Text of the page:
A combination of factors have made it possible for students who fell short on their A-levels to still gain a place at prestigious UK universities.
The steep rise of this year’s tuition fees to a maximum of £9,000 means that fewer students will be able to afford higher education. This is widely believed to have caused a drop of 8 per cent of university applications across the country, which has resulted to many universities needing to fill a gap in their student numbers.
Institutions have also taken advantage of the new rule which allows for unlimited recruitment of top performing students with grades of AAB or over to expand the number of places they have offered for university admission.
The latest A-level results last month also registered a decline in students awarded an A or A*, which has resulted to universities being more lenient with candidates achieving borderline grades.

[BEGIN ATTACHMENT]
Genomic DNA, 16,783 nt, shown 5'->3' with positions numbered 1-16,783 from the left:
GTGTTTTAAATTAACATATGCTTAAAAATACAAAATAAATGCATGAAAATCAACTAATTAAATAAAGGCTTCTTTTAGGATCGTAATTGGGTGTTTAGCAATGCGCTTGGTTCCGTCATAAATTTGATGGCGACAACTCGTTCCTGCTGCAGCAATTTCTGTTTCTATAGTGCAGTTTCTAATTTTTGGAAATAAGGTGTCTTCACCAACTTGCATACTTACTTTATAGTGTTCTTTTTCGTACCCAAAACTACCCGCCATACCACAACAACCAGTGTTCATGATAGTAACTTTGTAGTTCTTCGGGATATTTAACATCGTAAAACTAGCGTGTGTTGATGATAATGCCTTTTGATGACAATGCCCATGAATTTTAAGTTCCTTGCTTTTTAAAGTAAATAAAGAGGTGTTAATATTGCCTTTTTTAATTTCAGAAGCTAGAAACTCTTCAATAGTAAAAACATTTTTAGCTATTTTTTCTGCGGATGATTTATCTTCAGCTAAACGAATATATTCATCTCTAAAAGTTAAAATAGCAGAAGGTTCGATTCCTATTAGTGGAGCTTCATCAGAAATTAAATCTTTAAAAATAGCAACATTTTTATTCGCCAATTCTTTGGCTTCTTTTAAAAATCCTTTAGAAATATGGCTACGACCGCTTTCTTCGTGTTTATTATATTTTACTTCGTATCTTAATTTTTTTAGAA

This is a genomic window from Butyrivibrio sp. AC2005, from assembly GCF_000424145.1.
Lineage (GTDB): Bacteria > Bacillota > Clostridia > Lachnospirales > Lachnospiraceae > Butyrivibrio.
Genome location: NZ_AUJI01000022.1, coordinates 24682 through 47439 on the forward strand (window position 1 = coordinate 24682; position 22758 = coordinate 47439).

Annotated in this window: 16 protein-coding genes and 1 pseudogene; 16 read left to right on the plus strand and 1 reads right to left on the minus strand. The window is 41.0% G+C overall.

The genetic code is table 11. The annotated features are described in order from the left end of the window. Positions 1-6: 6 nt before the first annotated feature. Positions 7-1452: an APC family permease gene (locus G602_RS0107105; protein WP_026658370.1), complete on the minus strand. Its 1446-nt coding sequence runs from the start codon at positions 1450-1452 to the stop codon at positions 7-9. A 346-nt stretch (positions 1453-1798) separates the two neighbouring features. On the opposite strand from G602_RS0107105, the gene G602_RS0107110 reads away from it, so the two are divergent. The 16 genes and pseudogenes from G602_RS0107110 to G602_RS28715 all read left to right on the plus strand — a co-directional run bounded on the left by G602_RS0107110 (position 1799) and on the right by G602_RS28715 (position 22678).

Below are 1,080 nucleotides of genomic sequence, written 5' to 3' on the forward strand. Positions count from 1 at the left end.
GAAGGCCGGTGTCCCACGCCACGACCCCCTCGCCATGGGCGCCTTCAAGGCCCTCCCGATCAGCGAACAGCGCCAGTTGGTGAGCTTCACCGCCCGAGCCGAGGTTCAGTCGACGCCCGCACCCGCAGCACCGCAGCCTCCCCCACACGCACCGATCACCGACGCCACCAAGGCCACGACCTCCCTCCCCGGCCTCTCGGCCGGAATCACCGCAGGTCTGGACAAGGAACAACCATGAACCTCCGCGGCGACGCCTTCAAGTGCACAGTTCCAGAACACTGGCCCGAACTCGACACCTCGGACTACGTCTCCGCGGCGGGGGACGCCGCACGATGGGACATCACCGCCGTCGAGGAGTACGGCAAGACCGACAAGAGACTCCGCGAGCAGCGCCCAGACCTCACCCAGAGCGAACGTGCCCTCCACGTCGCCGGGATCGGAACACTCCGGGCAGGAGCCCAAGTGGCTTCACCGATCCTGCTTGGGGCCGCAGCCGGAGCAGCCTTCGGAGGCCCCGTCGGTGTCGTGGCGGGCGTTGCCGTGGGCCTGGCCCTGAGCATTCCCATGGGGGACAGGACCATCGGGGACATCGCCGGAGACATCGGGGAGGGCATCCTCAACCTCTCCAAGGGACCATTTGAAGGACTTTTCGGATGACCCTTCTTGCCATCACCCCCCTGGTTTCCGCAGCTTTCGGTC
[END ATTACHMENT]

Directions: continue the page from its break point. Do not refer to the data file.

University College London, a member of the prestigious Russell Group and ranked in the top ten of the world’s leading universities, has accepted applicants who have not met a grade from the three As they required. A UCL university spokesman said: “In previous years we would have rejected most, if not all, such students. This year, the AAB rules has allowed institutions like UCL the flexibility to increase its numbers.” The university accepted 250 more undergraduate applicants this year.
Cardiff University is also another Russell Group member that has accepted candidates with below the required A-level grades. The university offered 300 more undergraduate places compared to last. They also had 300 fewer students deferring applications due to the majority of students given places last year taking them up immediately to avoid the first year of steep tuition fees.
Other Russell Group universities accepting applicants who would have faced rejection in previous years include Southampton University and King’s College, London.